My own bias fully disclosed: I believe in the wisdom of nature. I believe that this wisdom is as close to the divine as we can see from our vantage point. The human brain cannot fabricate something more beautiful or whole than this. The human heart, however, has the capacity to embody this wisdom. When we attempt to override the divinity of the natural wisdom of the earth and of our bodies, as they are one and the same, we get into problems. This is where I think pharmaceuticals are ultimately not getting it quite right. In addition, I see in my own practice that patients are not receiving adequate care from either their PCP’s or their psychiatrists. I am going to define care here in terms of availability, accessibility, compassion, attention, consideration, and time. I want to be clear here that I am not faulting physicians themselves, but the systems in which they work.. Dr. Kramer for one seems to use a great deal of psychotherapy in his practice, but this is not typical of the field of psychiatry today. I have heard many stories of patients having four minute conversations with psychiatrists they have never met before and being put on one or several new medications solely based on that conversation, or perhaps worse, kept on medicines that are no longer serving them. Psychiatrist means “doctor of the soul”. As soul work is a long term project, deep in scope, either the practice needs to be reworked or they should change their name. I believe that we can and deserve to feel better than we think.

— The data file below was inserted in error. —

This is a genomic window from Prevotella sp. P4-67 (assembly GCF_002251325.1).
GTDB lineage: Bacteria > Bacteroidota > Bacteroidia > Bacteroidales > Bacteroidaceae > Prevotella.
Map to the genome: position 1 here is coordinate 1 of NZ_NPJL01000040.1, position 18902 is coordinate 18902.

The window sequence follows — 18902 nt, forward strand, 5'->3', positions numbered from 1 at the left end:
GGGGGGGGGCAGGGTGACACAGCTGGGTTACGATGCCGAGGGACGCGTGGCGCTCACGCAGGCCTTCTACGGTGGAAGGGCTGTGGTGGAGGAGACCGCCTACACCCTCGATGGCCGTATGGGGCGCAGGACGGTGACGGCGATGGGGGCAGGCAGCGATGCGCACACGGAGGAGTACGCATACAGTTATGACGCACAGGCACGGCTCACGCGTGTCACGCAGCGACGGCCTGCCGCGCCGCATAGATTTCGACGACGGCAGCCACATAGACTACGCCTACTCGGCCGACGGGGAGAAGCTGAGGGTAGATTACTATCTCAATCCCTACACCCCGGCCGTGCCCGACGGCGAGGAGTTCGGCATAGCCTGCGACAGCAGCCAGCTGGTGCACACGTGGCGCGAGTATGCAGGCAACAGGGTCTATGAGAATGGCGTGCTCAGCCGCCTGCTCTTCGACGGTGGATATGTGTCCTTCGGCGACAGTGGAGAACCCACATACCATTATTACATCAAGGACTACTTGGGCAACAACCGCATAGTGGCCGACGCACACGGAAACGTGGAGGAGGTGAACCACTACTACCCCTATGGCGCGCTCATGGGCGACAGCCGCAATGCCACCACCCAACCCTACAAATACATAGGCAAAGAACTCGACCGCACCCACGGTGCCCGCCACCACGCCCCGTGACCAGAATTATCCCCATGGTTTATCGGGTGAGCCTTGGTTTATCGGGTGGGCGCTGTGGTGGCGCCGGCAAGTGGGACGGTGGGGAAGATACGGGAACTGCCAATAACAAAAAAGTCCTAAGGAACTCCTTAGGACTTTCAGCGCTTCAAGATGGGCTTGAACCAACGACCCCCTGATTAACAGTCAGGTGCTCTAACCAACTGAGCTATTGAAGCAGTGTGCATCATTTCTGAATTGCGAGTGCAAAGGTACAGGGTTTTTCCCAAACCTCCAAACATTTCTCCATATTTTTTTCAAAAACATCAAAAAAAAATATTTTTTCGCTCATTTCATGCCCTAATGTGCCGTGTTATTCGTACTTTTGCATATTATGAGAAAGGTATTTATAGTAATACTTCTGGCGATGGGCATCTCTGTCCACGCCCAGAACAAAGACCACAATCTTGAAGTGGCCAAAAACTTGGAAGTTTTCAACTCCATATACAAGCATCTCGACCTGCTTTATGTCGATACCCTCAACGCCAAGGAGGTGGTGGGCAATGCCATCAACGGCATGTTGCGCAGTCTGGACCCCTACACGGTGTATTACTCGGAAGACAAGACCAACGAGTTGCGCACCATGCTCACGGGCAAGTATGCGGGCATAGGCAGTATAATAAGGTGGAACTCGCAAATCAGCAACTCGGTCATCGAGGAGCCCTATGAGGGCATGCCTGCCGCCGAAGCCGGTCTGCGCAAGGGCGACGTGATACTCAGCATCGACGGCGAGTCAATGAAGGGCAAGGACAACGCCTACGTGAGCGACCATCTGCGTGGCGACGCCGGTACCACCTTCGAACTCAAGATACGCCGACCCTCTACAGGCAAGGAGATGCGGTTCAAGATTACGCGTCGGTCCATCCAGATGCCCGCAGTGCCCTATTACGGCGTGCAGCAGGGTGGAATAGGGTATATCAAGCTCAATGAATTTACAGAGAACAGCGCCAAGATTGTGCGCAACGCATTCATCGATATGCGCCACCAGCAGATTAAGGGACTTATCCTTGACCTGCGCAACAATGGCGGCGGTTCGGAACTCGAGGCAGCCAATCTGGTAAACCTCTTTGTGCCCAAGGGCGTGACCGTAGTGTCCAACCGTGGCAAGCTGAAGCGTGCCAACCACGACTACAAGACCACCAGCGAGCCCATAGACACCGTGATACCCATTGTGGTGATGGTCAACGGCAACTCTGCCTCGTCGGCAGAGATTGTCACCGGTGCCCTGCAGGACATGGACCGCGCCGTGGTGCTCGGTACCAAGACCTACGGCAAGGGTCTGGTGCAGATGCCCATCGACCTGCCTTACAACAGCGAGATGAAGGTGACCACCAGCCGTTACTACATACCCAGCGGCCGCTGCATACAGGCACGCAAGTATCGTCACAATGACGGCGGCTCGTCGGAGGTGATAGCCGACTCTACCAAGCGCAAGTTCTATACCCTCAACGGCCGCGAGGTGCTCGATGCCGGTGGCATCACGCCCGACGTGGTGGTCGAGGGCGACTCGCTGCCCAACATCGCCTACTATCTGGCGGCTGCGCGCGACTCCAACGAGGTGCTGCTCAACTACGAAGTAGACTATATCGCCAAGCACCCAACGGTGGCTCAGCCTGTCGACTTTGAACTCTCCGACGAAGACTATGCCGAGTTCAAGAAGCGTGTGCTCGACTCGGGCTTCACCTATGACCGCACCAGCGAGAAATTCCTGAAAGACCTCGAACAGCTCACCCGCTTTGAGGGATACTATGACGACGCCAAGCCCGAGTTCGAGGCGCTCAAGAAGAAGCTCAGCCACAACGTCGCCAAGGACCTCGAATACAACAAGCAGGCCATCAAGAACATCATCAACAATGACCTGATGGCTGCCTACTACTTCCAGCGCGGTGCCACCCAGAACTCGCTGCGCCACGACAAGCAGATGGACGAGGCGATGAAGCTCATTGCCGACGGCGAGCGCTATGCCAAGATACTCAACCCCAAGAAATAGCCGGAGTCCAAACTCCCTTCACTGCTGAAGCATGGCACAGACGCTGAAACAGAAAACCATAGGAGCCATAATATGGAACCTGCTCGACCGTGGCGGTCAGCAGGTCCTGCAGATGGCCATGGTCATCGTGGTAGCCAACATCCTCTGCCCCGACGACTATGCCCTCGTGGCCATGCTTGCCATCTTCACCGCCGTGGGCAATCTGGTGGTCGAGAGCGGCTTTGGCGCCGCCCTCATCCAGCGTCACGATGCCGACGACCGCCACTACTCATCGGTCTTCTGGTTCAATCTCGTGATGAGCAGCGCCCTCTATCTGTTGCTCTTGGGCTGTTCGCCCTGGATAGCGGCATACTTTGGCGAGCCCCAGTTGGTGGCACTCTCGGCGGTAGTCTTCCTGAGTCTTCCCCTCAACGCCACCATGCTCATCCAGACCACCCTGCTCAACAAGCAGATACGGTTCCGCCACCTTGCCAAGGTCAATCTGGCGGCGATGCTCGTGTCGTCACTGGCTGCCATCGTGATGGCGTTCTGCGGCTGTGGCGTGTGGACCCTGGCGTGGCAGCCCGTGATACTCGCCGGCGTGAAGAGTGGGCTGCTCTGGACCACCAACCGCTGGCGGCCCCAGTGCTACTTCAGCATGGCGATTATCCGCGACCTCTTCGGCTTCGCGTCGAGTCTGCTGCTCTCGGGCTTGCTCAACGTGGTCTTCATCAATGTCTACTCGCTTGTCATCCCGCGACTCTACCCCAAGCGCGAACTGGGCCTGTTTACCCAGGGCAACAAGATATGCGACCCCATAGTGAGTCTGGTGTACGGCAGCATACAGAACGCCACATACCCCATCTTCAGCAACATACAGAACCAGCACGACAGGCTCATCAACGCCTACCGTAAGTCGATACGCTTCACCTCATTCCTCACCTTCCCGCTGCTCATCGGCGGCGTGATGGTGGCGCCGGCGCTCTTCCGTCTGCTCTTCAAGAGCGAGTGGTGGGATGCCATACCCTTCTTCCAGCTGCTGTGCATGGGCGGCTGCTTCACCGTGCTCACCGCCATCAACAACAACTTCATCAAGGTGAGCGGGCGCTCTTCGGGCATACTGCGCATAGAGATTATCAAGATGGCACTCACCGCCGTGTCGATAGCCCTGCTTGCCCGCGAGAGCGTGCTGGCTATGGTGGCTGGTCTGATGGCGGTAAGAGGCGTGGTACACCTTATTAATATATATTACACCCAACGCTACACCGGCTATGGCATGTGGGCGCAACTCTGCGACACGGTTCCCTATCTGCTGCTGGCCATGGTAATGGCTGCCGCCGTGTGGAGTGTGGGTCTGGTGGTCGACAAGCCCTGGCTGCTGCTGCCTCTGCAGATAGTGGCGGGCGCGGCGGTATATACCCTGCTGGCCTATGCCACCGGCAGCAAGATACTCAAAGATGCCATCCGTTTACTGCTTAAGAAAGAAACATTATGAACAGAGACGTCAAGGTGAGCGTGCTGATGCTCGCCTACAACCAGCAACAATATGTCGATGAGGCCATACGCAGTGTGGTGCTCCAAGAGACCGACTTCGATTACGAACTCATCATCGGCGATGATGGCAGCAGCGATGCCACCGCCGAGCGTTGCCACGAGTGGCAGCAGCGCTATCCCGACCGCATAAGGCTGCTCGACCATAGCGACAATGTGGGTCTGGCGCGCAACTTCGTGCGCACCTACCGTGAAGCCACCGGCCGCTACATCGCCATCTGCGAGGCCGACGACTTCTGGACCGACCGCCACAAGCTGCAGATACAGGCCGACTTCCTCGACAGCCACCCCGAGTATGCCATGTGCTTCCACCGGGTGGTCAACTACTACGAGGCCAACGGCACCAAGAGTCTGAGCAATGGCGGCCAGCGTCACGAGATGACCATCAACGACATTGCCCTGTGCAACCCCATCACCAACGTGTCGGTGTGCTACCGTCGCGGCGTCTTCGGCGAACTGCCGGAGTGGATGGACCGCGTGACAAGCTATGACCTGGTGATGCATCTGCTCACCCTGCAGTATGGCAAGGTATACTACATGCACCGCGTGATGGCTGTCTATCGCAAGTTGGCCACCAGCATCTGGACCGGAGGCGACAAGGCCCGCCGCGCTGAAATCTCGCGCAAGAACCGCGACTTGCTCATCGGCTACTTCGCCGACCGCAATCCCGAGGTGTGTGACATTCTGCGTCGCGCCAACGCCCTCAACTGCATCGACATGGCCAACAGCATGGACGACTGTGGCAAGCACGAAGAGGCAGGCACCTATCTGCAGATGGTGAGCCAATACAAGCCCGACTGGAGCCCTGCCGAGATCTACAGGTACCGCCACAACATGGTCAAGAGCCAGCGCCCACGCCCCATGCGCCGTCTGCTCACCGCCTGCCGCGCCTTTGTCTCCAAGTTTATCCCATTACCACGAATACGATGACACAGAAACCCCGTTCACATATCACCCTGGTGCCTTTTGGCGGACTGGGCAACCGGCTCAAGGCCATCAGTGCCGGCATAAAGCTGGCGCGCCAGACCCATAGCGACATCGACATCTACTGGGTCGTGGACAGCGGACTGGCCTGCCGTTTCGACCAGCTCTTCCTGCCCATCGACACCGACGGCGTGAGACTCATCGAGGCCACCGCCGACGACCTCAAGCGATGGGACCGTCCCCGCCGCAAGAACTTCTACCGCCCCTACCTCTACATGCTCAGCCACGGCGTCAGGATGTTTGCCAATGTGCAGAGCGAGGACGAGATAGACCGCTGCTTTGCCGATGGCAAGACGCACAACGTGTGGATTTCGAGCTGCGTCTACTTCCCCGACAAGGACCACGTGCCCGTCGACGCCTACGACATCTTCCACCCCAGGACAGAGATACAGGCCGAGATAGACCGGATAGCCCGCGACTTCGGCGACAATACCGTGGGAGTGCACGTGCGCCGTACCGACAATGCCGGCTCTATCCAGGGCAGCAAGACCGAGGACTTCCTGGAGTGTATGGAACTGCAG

Many people don’t understand that If a person is in a mental health crisis and doesn’t already have a psychiatrist it could take months for them to get to see one. In this moment of crisis they are left with few options. The primary one is to go to the emergency room. First of all, the ER will only keep you if you are actively suicidal. And then, their job is to keep you from harming yourself, not to help you get better. This is an important role and I’m not undervaluing it, just telling it like it is. There are many levels of mental health crisis besides suicidal thoughts or impulses that the ER can not address. At the ER, they may give you a benzodiazepine (typically Lorazepam), or another tranquilizing medication, keep you for a few hours, and send you home. Occasionally they will give a script for an SSRI, which might be helpful in the longer run but typically take at least two weeks to take effect. Again, the limitation of the ER is not the fault of the practitioners, but of the system, and systems take a long time to change. This current health care system is not equipped to deal with the mental health crisis that we have on their hands. Fortunately, there is much that can be done outside of this system. When appropriate, fuck the system.